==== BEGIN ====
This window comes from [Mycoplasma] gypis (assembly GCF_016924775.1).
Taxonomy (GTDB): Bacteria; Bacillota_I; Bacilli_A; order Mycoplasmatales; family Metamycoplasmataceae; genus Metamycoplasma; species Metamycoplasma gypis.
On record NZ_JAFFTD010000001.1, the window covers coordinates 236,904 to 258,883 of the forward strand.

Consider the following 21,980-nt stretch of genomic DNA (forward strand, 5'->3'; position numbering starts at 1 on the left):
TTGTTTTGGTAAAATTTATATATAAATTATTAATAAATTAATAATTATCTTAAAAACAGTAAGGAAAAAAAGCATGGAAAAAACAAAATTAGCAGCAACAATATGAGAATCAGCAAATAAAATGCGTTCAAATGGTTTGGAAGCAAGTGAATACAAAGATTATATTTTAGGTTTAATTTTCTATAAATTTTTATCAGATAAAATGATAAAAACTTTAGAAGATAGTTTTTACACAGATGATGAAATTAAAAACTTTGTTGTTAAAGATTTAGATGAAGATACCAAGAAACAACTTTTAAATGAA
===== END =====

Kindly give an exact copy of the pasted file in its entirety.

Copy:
This window comes from [Mycoplasma] gypis (assembly GCF_016924775.1).
Taxonomy (GTDB): Bacteria; Bacillota_I; Bacilli_A; order Mycoplasmatales; family Metamycoplasmataceae; genus Metamycoplasma; species Metamycoplasma gypis.
On record NZ_JAFFTD010000001.1, the window covers coordinates 236,904 to 258,883 of the forward strand.

Consider the following 21,980-nt stretch of genomic DNA (forward strand, 5'->3'; position numbering starts at 1 on the left):
TTGTTTTGGTAAAATTTATATATAAATTATTAATAAATTAATAATTATCTTAAAAACAGTAAGGAAAAAAAGCATGGAAAAAACAAAATTAGCAGCAACAATATGAGAATCAGCAAATAAAATGCGTTCAAATGGTTTGGAAGCAAGTGAATACAAAGATTATATTTTAGGTTTAATTTTCTATAAATTTTTATCAGATAAAATGATAAAAACTTTAGAAGATAGTTTTTACACAGATGATGAAATTAAAAACTTTGTTGTTAAAGATTTAGATGAAGATACCAAGAAACAACTTTTAAATGAA